Engineering: Bridges and Integral Abutment Bridges Essay

Submitted By Jasonwxz1
Words: 421
Pages: 2

The most common design concept for a road bridge traditionally consists of some type of super structure resting on an abutment at each end as shown in Figure ES.1. There may also be one or more intermediate piers but they are incidental to the focus of this report. Because of natural, seasonal variations in air temperature, the bridge superstructure will change in temperature and tend to change dimension in its longitudinal direction as shown in Figure ES.1.
However, the supporting abutments are relatively insensitive to air temperature so remain spatially fixed year 'round. To accommodate the seasonal relative movement between super structure and abutments and prevent temperature-induced stresses from developing within the superstructure, the traditional solution has been to provide expansion joints and bearings at each end of the superstructure as shown in Figure ES.1. These joints and bearings typically must accommodate movements of the order of several tens of millimetres (one inch).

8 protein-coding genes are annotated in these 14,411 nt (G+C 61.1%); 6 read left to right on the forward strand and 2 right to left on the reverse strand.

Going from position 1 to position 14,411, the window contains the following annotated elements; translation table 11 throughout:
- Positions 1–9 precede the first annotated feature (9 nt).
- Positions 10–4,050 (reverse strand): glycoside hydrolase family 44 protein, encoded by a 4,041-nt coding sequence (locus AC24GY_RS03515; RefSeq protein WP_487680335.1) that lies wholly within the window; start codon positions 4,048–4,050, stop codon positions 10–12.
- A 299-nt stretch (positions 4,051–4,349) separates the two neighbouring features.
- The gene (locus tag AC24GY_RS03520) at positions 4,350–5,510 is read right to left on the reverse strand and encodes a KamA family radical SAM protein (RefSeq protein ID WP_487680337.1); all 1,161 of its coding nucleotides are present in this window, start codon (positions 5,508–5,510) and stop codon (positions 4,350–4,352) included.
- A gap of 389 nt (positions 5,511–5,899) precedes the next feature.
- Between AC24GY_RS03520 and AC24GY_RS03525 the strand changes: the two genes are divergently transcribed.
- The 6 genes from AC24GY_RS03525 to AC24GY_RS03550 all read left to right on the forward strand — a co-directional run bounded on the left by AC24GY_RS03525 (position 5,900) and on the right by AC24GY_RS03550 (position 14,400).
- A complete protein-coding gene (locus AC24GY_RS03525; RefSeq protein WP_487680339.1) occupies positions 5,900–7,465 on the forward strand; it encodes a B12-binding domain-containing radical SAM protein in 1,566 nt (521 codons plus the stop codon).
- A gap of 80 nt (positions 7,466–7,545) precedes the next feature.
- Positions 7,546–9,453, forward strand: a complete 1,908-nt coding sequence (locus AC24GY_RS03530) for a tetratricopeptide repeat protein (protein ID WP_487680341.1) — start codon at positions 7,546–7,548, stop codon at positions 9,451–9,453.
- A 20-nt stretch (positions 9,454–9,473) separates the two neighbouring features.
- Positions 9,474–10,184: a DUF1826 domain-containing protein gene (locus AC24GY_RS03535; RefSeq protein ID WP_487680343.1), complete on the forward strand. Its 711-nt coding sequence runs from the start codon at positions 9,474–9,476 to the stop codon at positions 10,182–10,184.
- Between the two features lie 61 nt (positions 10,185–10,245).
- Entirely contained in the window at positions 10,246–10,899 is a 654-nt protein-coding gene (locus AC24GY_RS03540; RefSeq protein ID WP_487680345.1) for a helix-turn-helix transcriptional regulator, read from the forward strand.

Although the design shown in Figure ES.1 works well in concept, experience indicates that the expansion joint/bearing detail can be a significant post-construction maintenance item and thus expense during the in-service life of a bridge. Therefore, the concept was developed to physically and structurally connect the superstructure and abutments as shown in Figure ES.2 to create what is referred to as an integral-abutment bridge (IAB). In doing so, the troublesome and costly expansion joint/bearing detail is eliminated. IABs have been used for roads since at least the early 1930s in the U.S.A. However, they have seen more extensive use worldwide in recent years because of their economy of construction in a wide range of conditions. Over the years and in different countries IABs have also been called integral bridges, integral bridge abutments, jointless…